OREGON – A second mental health evaluation of an Oregon woman accused of killing her 7-year-old son in 2021 is being reviewed by her defense team and could be discussed at her next court appearance.
Sarah Safranek, 36, is charged with five counts of first-degree murder and one count of aggravated battery in the suffocation death of her 7-year-old son, Nathaniel Burton, in February 2021. An autopsy showed the boy also had a ruptured liver.
On Wednesday, Ogle County Public Defender Michael O’Brien told Judge John Redington that he had received the report but had not yet had time to examine it.
“We did get the report from Dr. Braden, but we need time to review it,” he said in asking for the continuance. “And I need to review the report with my client.”
Ogle County State’s Attorney Mike Rock and his assistant Matthew Leisten did not object to the continuance, noting that they, too, needed time to review the report.
Jayne Braden, a forensic and clinical psychologist in Sycamore, was the court-appointed expert who conducted Safranek’s first evaluation when she was charged.
On Nov. 3, 2022, Redington ruled that Safranek was fit to stand trial after reviewing a mental health evaluation requested by the defense.
Earlier this year, Redington denied O’Brien’s request to hire additional medical experts for Safranek, despite his argument that she has “a long history as to past mental health care” and that those health issues are “directly connected to her defense.”
The defense filed a motion in March saying that Safranek’s right to due process required the appointment of and/or use of one or more experts to review certain discovery materials and/or provide testimony.
Defense attorneys asked Redington to approve an additional expert to “review and evaluate mental health records” of Safranek, including her condition at the time of the alleged crime.
They argued that extensive mental health records were provided by the state and revealed a “substantial history of mental health issues, mental illness and related services.”
Redington only agreed to have Braden review Safranek’s history of “mental health issues.” O’Brien said Braden has been in the process of compiling that written report for the past two months.
Safranek has been held in the Ogle County Correctional Center on $2 million bond since her arrest in April 2021. She appeared remotely via video from the Ogle County Correctional Center for Wednesday’s hearing.
In October, O’Brien filed a motion for a pretrial release that said Safranek should be freed from jail under the SAFE-T Act because of her “inability” to post the required 10%, or $200,000, of the $2 million bail.
The court found Safranek to be indigent in 2021 after she filed affidavits regarding her finances.
The motion follows passage of the SAFE-T Act, which was upheld by the Illinois Supreme Court and took effect Sept. 18. The law eliminates cash bail and requires that a defendant be released unless a judge rules the defendant is a highly likely flight risk or poses too much of a threat to one person or the community to allow release.
The SAFE-T Act was met with opposition from law enforcement and state’s attorneys across the state, including in Ogle County.
Safranek has claimed that she has mental and physical issues that are not being treated properly at the jail, including daily headaches and frequent facial numbness; frequent muscle spasms in her arms and legs; excessive fatigue and weakness; frequent chest pains; frequent pain between her shoulder blades; worsening vision problems, including worsening blurred vision and floaters; worsening balance issues; and worsening numbness in one or more fingers.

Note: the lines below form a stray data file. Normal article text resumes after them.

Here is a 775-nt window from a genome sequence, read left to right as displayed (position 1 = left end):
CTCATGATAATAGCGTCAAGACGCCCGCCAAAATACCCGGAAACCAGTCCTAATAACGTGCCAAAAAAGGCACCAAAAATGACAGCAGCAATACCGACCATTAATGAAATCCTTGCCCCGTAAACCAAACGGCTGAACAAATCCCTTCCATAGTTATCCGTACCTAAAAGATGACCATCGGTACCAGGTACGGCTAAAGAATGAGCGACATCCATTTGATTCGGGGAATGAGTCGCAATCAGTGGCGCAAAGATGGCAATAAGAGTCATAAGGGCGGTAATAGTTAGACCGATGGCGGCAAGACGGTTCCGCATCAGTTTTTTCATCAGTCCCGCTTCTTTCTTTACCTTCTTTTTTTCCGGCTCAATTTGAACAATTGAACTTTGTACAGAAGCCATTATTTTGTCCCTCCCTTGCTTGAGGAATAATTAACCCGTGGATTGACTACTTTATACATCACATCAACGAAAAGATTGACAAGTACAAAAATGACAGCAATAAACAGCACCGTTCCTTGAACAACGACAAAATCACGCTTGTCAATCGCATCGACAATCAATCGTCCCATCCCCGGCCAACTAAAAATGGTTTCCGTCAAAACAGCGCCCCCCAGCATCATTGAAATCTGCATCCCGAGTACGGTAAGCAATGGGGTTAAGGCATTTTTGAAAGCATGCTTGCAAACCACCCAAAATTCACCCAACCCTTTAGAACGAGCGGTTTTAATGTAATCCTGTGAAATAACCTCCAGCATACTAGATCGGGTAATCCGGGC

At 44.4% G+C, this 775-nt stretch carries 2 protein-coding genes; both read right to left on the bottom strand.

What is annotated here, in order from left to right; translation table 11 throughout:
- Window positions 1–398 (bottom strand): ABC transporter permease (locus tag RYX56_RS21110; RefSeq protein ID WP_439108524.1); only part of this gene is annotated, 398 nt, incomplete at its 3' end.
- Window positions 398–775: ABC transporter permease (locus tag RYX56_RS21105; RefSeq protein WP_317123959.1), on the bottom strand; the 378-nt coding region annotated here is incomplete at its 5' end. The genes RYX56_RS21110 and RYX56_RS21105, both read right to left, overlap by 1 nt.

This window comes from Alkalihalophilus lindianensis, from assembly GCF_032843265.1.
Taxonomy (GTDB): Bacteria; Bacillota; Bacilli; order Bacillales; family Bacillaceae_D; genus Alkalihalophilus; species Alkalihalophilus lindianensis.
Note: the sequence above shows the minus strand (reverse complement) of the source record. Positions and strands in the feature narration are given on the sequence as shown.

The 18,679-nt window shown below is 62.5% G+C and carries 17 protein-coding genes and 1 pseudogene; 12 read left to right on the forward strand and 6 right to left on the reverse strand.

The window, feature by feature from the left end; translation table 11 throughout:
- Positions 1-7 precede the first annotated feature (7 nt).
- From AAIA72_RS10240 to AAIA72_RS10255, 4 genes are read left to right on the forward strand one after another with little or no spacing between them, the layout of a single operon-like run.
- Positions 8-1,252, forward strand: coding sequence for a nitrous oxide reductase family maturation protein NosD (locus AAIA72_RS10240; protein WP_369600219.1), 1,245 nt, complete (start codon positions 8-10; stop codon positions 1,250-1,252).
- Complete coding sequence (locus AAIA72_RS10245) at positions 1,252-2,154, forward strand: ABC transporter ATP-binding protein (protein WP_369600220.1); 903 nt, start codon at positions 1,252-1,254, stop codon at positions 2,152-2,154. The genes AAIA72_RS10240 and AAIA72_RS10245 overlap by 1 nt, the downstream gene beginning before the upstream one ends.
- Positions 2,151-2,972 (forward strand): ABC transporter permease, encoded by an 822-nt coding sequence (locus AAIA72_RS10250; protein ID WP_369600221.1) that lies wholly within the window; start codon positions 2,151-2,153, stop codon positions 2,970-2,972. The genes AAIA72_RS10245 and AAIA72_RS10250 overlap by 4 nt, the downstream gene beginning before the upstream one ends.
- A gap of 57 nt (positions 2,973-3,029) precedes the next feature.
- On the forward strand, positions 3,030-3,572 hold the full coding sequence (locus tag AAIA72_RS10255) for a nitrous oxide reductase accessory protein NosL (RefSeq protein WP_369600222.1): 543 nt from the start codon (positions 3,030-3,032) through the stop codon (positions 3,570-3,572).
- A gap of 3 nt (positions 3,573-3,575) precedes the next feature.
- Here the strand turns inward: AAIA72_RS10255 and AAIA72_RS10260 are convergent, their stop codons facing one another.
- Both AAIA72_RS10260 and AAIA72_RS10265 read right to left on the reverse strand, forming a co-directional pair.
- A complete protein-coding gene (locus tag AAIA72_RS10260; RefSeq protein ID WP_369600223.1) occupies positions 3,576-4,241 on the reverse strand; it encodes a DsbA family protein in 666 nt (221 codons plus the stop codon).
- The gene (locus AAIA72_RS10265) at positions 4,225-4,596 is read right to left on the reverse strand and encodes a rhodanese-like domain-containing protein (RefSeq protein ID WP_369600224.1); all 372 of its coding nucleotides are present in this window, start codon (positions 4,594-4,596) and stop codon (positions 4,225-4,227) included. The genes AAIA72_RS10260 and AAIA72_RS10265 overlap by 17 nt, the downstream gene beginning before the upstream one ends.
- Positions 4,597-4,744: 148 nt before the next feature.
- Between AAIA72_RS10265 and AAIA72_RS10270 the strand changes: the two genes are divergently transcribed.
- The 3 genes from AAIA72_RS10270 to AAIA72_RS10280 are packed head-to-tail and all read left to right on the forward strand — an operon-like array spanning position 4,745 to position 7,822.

In the motion asking for her pre-trial release, the defense argued that she is not getting sufficient medical attention while in custody.
Prosecutors argued against Safranek’s release, saying that she is a danger to the Ogle County community and has “a history of substance abuse and psychiatric issues.”
They also cited “homicidal” and “suicidal” tendencies that were said to be evident in police reports made during the investigation of Nathaniel’s death.
Redington denied the defense’s pre-trial release motion at the November hearing, noting that he had considered all factors in the first-degree murder case and that her pre-trial release would be a “real and present threat to the community.”
On Wednesday, O’Brien again asked for Safranek’s release and again was denied.
Redington told Safranek that she could appeal his decision if she chose to, but she had to file the appeal within 14 days of Wednesday’s hearing.
He set Safranek’s next status hearing for 1 p.m. Dec. 13.
Nathaniel, a first-grade student at Oregon Elementary School, was found unresponsive and not breathing about 2:30 a.m. Feb. 17, 2021, in his bed at his home in the 400 block of South 10th Street. He was pronounced dead later that day at KSB Hospital in Dixon.
Safranek was arrested April 21, 2021, and indicted May 4, 2021. She pleaded not guilty May 6, 2021.
According to records obtained by Shaw Local News Network in a Freedom of Information Act request, the Illinois Department of Children and Family Services visited the Safranek/Burton household about a dozen times over two years, following up on five reports of suspected abuse and neglect.
Each time, DCFS closed the case after finding no indications of parental wrongdoing.
Nathaniel was 4 when the allegations first surfaced.